On December 1, 2008, the credit union drafted and delivered a letter to Tomlinson at Wachovia demanding, among other things, the return of the flash drive with the "stolen" information on it. Tomlinson found the letter "scary," and, thereupon, he deleted downloaded flash drive files except for the one file containing his own clients' data. He also deleted credit union files from his personal laptop. Upon learning of these deletions, Wachovia's attorney instructed Tomlinson to stop.
Eventually, Tomlinson returned to the credit union his flash drive, mobile telephone, and personal laptop; and the union's CIO determined that customer information had been on all three of Tomlinson's devices and that most of those files had been deleted after Tomlinson was informed of the investigation. The CIO requested that Wachovia check its computers and was subsequently informed that Wachovia had identified at least one subject file on a secretary's computer at Wachovia.
In response to the filing of a disciplinary Complaint by FINRA's Department of Enforcement, Tomlinson sought to characterize his actions as thoughtless and not motivated by any desire to harm his former employer. Further, Tomlinson contended that notwithstanding his copying of customer files, the credit union was unharmed because only the names and addresses of his own clients were used to create address labels for "tombstone" announcements of his move to his new firm. FINRA Department of Enforcement, Complainant, v. Steven Robert Tomlinson, Respondent (OHO Hearing Panel Decision, March 21, 2013).
Following a hearing, a FINRA Hearing Panel essentially shredded what they viewed as excuses and somewhat self-serving explanations set forth by Tomlinson, which the panel characterized as constituting three points.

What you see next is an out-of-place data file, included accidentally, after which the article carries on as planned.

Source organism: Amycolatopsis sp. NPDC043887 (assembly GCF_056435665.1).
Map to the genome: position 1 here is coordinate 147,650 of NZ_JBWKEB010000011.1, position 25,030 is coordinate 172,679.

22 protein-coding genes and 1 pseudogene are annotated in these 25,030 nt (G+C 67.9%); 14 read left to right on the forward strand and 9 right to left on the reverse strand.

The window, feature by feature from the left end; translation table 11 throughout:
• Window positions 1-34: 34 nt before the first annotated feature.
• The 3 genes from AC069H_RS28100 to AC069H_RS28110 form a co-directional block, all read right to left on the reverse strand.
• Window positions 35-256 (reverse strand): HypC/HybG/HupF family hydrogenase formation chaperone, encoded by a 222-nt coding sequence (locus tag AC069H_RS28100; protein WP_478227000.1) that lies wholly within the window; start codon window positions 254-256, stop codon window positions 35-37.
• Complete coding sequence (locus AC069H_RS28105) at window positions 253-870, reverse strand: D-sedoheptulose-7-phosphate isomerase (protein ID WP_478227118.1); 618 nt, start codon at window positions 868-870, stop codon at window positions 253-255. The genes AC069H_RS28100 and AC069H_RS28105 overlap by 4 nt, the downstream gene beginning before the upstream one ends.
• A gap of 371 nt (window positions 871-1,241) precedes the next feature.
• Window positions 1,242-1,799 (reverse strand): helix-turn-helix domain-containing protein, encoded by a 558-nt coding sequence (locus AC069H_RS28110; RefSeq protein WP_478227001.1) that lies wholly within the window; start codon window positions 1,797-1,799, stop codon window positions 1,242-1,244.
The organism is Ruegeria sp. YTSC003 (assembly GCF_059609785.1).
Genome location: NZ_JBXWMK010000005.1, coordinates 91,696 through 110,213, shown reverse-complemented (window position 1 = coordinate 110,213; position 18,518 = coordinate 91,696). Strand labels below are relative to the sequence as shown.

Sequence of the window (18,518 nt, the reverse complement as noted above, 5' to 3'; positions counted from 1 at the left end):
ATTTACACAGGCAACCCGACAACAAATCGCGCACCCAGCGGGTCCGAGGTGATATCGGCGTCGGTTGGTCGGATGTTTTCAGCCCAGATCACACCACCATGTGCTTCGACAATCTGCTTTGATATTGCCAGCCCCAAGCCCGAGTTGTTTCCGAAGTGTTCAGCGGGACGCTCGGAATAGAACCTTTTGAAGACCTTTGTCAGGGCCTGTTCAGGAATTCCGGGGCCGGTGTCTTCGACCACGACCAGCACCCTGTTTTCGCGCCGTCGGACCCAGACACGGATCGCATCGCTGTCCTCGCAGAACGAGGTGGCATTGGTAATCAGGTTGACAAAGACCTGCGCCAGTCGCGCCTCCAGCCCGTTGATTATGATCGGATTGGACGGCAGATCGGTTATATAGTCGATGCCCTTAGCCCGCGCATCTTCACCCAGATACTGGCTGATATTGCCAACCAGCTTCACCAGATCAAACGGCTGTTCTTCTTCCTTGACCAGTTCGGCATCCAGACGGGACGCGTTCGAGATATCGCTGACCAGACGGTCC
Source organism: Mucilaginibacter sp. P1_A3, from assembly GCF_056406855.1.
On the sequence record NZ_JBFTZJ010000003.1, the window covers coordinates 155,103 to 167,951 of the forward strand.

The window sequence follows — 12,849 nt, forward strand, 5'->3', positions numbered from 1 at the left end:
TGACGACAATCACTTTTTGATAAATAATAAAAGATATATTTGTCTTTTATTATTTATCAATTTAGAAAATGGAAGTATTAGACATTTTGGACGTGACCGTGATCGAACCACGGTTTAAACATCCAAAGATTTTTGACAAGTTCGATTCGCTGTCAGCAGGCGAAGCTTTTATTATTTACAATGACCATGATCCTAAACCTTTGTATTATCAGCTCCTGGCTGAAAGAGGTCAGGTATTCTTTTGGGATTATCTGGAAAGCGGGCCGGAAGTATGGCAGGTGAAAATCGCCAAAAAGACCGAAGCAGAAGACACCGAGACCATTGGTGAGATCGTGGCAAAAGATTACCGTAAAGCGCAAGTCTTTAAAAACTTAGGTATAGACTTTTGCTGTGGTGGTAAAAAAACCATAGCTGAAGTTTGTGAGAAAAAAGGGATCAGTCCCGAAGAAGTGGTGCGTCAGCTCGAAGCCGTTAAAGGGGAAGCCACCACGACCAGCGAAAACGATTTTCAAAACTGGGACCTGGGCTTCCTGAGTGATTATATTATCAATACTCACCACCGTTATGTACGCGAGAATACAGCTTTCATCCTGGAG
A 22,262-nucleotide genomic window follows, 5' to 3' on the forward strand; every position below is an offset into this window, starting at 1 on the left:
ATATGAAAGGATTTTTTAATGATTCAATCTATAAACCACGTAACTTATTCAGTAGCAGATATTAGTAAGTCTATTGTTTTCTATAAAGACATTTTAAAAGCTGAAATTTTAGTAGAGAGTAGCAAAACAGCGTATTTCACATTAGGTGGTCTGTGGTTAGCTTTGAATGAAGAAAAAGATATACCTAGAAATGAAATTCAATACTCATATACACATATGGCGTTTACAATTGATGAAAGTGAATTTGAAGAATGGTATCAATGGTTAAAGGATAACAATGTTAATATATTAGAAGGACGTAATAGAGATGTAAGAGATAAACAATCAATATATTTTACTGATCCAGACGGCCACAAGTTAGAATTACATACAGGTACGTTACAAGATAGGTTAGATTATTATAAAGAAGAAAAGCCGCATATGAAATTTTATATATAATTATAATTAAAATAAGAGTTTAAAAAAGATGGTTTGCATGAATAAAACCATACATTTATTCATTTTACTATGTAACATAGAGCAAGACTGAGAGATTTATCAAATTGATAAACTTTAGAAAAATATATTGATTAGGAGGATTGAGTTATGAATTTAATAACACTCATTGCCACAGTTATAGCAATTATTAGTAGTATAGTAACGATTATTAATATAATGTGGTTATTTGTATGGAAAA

First, Tomlinson argued that he lacked intent to do wrong or to cause harm - he asserted that his conduct was something of a spur of the moment undertaking in which he "just didn't think at the time." Noting that the Rule 2110 violation with which he had been charged did not require proof of intent, the Panel further noted that the evidence suggested at least Tomlinson's consciousness of wrongdoing. In raising that prospect, the Panel pointed at Tomlinson's after hours and fairly surreptitious downloading; and his failure to even mention during the exit interview that he had customer information on a flash drive and personal laptop.
Second, Tomlinson argued that he had used only a limited portion of the downloaded information and only for a legitimate purpose; namely his client file to fabricate "tombstone" notices of his move to Wachovia." In contradistinction to Tomlinson's benign characterization, the Panel seemed perplexed by his inability to recognize the potential disaster that could have resulted from the misuse of the personal information on the files that were resident on an unencrypted, non-password-protected device, which was left unattended in a relatively public space.
Third, Tomlinson asserted that the credit union had known for a long time prior to his departure that he had used his personal devices for business purposes, downloading client information in order to work at home. This argument seems to have rankled the Panel, which rejected the attempt to "explain away his actions as an innocent or inadvertent mistake." In response to Tomlinson's suggestion that he had been somewhat victimized by the credit union's unfair and overly harsh response that included notifying customers that their confidentiality had been breached, the Panel interpreted this point, as an inappropriate attempt to focus "not on the customers' interest in keeping their highly sensitive information private, but rather on his view that the credit union has nothing to complain about."
The FINRA Hearing Panel saw the key issue presented by Tomlinson's conduct as one in which the investing public cannot be expected to have confidence in the financial industry if investors' confidential, non-public information is not protected from disclosure. Further, when deliberating on the sanctions to be imposed, the Panel found as aggravating factors, Tomlinson's
Accordingly, the Panel found that Tomlinson had violated NASD Rule 2110 and imposed the following sanctions:
A very succinct and compelling Decision. Not only offers the necessary background to make the case intelligible, but he Panel offers context in its rationale to allow us to understand the appropriateness of the imposed sanctions.